The Viminal Hill is the least known of the seven historical hills of Rome; it is situated between the Quirinal and the Esquiline hills (you may wish to see a rough map of Rome - it opens in another window).
In this etching Giuseppe Vasi shows a nunnery which is situated at the top of the Viminal along Via Panisperna: the eastern section of the street links the nunnery with the apse of S. Maria Maggiore (on the Esquiline); the western section links it with
SS. Domenico e Sisto (on the Quirinal). On both sides the street is very steep and Vasi shows the coachman whipping his horses in order to reach the nunnery.
The view is taken from the green dot in the small 1748 map below. In the description below the plate Vasi made reference to: 1) First entrance to the church; 2) Part of the nunnery; 3) S. Maria Maggiore; 4) Palazzo Cimarra. 3) is shown in another page. The small map shows also 5) S. Lorenzo in Fonte.
The view in March 2010 (at different hours of the day)
Some buildings along Via Panisperna and the first entrance to the church were modified in the late XIXth century, but overall the view is almost the same. According to tradition panisperna is a reference to panis (bread) and perna (ham) which were distributed by the nuns on August 10, St. Lawrence's Day, but there are many other possible explanations.
(left) Fašade; (right) entrance
The first church was probably built at the time of Emperor Constantine on the site of St. Lawrence's martyrdom; the church was rebuilt in the XIVth century together with a large nunnery which was assigned to the Poor Clares. The fašade was redesigned in 1574, while the elaborate wooden door was made in 1684.
You may wish to see the church as it appeared in a 1588 Guide to Rome.
In 1577 Cardinal Charles Borromeo issued guidelines on the construction and decoration of churches. One of the recommendations he made was that paintings should place emphasis on the life of the early Christian martyrs and in particular on the courage they showed under torture. In ca 1590 a very large fresco covering the whole flat wall behind the main altar of S. Lorenzo in Panisperna was commissioned to Pasquale Cati, a painter who worked at the decoration of Galleria delle Carte Geografiche in the Vatican Palace and of Cappella di S. Maria della Clemenza in S. Maria in Trastevere.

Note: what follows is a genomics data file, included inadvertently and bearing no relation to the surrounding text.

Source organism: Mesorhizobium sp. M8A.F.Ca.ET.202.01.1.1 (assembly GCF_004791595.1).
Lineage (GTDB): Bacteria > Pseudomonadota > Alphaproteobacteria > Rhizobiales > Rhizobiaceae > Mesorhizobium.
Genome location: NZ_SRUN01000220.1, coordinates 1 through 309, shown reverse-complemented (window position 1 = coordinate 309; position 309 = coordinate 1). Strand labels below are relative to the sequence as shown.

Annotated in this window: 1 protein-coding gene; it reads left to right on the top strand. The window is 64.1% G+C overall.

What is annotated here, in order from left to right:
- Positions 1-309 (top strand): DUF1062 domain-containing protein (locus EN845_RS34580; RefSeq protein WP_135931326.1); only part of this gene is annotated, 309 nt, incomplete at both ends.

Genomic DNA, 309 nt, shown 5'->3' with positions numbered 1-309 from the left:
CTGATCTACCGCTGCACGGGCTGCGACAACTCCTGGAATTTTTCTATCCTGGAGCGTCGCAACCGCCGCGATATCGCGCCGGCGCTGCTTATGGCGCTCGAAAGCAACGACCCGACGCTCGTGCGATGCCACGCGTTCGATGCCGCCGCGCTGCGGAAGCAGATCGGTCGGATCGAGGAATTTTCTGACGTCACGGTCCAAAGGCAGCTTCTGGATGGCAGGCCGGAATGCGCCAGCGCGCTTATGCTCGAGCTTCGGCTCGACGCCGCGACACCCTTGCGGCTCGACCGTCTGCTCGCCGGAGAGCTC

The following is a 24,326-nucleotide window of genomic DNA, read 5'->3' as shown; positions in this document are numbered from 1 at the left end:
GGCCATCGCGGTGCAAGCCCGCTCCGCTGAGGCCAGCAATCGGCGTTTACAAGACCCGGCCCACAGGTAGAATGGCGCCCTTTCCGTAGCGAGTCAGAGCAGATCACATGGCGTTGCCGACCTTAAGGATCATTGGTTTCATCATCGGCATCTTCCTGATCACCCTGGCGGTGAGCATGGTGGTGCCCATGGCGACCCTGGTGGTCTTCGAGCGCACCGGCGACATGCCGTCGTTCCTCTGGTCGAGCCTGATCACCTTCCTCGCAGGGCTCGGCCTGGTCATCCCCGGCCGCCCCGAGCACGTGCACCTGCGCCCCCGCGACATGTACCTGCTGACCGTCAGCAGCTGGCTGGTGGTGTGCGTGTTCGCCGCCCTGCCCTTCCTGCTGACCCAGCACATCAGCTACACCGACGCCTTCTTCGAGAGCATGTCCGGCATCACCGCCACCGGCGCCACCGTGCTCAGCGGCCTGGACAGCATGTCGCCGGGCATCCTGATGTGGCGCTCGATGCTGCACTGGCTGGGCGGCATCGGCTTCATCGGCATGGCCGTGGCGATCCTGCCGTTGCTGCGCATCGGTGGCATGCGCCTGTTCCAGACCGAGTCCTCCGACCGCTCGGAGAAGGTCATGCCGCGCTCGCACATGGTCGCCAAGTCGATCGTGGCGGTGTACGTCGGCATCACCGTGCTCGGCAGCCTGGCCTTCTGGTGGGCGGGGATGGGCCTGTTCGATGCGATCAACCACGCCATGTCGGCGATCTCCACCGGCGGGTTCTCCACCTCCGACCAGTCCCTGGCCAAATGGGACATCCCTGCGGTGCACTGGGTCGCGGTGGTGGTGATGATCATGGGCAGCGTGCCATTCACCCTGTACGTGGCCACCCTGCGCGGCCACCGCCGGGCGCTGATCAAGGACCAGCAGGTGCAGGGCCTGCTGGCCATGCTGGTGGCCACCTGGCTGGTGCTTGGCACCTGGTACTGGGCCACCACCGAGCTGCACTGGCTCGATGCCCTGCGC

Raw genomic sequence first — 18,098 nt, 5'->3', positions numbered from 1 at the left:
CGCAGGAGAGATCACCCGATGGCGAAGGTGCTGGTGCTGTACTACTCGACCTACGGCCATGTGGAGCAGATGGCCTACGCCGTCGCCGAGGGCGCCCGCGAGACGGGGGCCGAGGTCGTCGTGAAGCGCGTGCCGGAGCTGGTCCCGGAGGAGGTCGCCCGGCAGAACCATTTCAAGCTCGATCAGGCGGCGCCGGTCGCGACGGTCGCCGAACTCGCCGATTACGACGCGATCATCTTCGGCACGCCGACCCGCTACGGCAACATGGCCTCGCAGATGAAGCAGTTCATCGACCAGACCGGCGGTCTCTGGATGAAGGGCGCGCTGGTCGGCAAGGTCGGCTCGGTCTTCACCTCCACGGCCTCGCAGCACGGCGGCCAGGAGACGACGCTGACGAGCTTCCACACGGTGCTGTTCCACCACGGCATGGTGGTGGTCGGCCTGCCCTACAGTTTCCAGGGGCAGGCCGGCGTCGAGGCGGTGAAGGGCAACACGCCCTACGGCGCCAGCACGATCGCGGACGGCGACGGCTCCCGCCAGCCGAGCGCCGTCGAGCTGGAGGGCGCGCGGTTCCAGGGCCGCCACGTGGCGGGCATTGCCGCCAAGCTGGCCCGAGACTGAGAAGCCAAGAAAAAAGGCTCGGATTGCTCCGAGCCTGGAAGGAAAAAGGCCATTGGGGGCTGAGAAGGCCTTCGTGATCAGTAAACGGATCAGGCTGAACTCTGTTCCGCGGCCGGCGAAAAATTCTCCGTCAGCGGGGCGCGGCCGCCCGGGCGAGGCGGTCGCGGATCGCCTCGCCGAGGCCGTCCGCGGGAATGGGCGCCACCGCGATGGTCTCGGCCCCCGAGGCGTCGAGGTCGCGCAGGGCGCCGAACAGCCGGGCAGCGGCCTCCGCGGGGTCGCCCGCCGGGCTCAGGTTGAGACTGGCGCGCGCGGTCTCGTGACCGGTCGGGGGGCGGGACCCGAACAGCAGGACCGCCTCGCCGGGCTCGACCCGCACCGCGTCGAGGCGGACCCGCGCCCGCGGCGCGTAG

Details of the fresco by Cati
The fresco is unique because usually the main nave of a Roman church ends with an apse, the decoration of which is split into sections. In a way it calls to mind the Last Judgement by Michelangelo which covers the whole flat wall of Cappella Sistina. The emphasis on martyrdoms eventually led to the depiction of some gruesome details, but Cati's work is full of light and colours: St. Lawrence does not seem to care about the heat of the fire and a Roman soldier chooses to take a nap rather than watching the events.
Upper part of the fresco showing an angel handing a crown to the saint; above it a 1757 stucco decoration by Niccol˛ Cartoni with an inscription saying "From the Gridiron to the Crown"
In 1757 the interior of the church was entirely redecorated with gilded stuccoes at the initiative of Cardinal Johann Theodor von Bayern, but Cati's fresco was not affected
by the changes.
The nunnery adjoining the church was closed at the end of the XIXth century and it was eventually pulled down.
(left) Bell tower; (centre) detail of the wooden door showing (left) St. Lawrence and (right) St. Francis; (right) tablet on a nearby
building indicating it belonged to the nunnery (you may wish to see similar tablets)
Many houses in Via Panisperna which belonged to the nunnery retain tablets or decorations showing a gridiron, a reminder of the cruel way St. Lawrence was put to death (see a page on the iconography of saints). The image used as background for this page shows a relief in the courtyard preceding the church.
Palazzo Cimarra: (left) fašade; (right) seen from a distance
Palazzo Cimarra was built in 1736; it is attributed (without specific evidence) to Ferdinando Fuga who at that time was working at nearby Chiesa del Bambin Ges¨. In the last years of the XVIIIth century it became the residence of Count Sousa Holstein, Portuguese Ambassador to the Papal State, whose son Pedro became a famous statesman. Notwithstanding the commanding view of its loggia over most of Rome, eventually the palace was used as barracks for the Papal Zouaves, a corps of infantry founded in 1861, whose members came mainly from France, Belgium and the Netherlands.